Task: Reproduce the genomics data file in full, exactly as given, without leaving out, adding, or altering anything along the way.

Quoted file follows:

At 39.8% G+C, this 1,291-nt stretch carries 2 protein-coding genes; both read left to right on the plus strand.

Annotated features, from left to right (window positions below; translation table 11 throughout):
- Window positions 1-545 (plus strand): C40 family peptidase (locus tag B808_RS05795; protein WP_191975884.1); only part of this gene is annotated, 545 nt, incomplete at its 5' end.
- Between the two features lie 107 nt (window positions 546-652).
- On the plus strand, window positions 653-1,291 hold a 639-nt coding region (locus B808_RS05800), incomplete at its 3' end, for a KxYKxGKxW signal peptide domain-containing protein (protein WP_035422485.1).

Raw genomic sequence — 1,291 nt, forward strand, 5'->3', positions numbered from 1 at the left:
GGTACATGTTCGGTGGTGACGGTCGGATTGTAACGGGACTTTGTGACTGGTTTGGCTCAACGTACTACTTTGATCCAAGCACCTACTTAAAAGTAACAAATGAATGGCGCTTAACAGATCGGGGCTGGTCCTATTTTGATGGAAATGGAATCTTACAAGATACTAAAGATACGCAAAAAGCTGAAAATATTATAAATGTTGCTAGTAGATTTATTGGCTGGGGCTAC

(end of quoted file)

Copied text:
At 39.8% G+C, this 1,291-nt stretch carries 2 protein-coding genes; both read left to right on the plus strand.

Annotated features, from left to right (window positions below; translation table 11 throughout):
- Window positions 1-545 (plus strand): C40 family peptidase (locus tag B808_RS05795; protein WP_191975884.1); only part of this gene is annotated, 545 nt, incomplete at its 5' end.
- Between the two features lie 107 nt (window positions 546-652).
- On the plus strand, window positions 653-1,291 hold a 639-nt coding region (locus B808_RS05800), incomplete at its 3' end, for a KxYKxGKxW signal peptide domain-containing protein (protein WP_035422485.1).

Raw genomic sequence — 1,291 nt, forward strand, 5'->3', positions numbered from 1 at the left:
GGTACATGTTCGGTGGTGACGGTCGGATTGTAACGGGACTTTGTGACTGGTTTGGCTCAACGTACTACTTTGATCCAAGCACCTACTTAAAAGTAACAAATGAATGGCGCTTAACAGATCGGGGCTGGTCCTATTTTGATGGAAATGGAATCTTACAAGATACTAAAGATACGCAAAAAGCTGAAAATATTATAAATGTTGCTAGTAGATTTATTGGCTGGGGCTAC